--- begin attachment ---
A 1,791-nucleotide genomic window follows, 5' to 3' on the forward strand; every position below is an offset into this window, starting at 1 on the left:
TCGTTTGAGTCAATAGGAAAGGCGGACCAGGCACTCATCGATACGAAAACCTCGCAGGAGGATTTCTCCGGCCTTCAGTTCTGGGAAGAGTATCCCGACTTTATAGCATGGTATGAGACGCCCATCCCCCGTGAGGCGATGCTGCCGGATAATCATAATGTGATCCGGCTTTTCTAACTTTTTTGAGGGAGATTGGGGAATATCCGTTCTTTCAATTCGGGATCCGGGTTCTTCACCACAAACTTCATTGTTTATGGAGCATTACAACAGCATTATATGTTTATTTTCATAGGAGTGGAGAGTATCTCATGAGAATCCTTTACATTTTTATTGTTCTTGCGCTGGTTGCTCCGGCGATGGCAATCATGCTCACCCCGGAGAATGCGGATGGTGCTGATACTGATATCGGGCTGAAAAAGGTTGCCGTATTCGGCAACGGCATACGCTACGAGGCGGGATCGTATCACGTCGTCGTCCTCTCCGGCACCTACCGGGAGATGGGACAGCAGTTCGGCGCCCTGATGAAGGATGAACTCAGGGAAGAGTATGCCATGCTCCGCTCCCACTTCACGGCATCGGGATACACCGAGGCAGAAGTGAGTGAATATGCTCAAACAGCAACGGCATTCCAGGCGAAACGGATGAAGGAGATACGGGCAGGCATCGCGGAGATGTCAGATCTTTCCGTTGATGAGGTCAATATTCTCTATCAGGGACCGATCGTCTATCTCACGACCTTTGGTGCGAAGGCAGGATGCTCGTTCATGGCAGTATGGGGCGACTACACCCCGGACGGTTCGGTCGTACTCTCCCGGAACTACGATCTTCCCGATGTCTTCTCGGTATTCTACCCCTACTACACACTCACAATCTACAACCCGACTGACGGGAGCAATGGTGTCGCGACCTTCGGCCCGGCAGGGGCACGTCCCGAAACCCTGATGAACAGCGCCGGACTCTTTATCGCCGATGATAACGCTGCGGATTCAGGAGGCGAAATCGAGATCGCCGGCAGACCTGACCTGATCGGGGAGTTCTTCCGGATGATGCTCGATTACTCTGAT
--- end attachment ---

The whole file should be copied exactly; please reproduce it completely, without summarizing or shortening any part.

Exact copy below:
A 1,791-nucleotide genomic window follows, 5' to 3' on the forward strand; every position below is an offset into this window, starting at 1 on the left:
TCGTTTGAGTCAATAGGAAAGGCGGACCAGGCACTCATCGATACGAAAACCTCGCAGGAGGATTTCTCCGGCCTTCAGTTCTGGGAAGAGTATCCCGACTTTATAGCATGGTATGAGACGCCCATCCCCCGTGAGGCGATGCTGCCGGATAATCATAATGTGATCCGGCTTTTCTAACTTTTTTGAGGGAGATTGGGGAATATCCGTTCTTTCAATTCGGGATCCGGGTTCTTCACCACAAACTTCATTGTTTATGGAGCATTACAACAGCATTATATGTTTATTTTCATAGGAGTGGAGAGTATCTCATGAGAATCCTTTACATTTTTATTGTTCTTGCGCTGGTTGCTCCGGCGATGGCAATCATGCTCACCCCGGAGAATGCGGATGGTGCTGATACTGATATCGGGCTGAAAAAGGTTGCCGTATTCGGCAACGGCATACGCTACGAGGCGGGATCGTATCACGTCGTCGTCCTCTCCGGCACCTACCGGGAGATGGGACAGCAGTTCGGCGCCCTGATGAAGGATGAACTCAGGGAAGAGTATGCCATGCTCCGCTCCCACTTCACGGCATCGGGATACACCGAGGCAGAAGTGAGTGAATATGCTCAAACAGCAACGGCATTCCAGGCGAAACGGATGAAGGAGATACGGGCAGGCATCGCGGAGATGTCAGATCTTTCCGTTGATGAGGTCAATATTCTCTATCAGGGACCGATCGTCTATCTCACGACCTTTGGTGCGAAGGCAGGATGCTCGTTCATGGCAGTATGGGGCGACTACACCCCGGACGGTTCGGTCGTACTCTCCCGGAACTACGATCTTCCCGATGTCTTCTCGGTATTCTACCCCTACTACACACTCACAATCTACAACCCGACTGACGGGAGCAATGGTGTCGCGACCTTCGGCCCGGCAGGGGCACGTCCCGAAACCCTGATGAACAGCGCCGGACTCTTTATCGCCGATGATAACGCTGCGGATTCAGGAGGCGAAATCGAGATCGCCGGCAGACCTGACCTGATCGGGGAGTTCTTCCGGATGATGCTCGATTACTCTGAT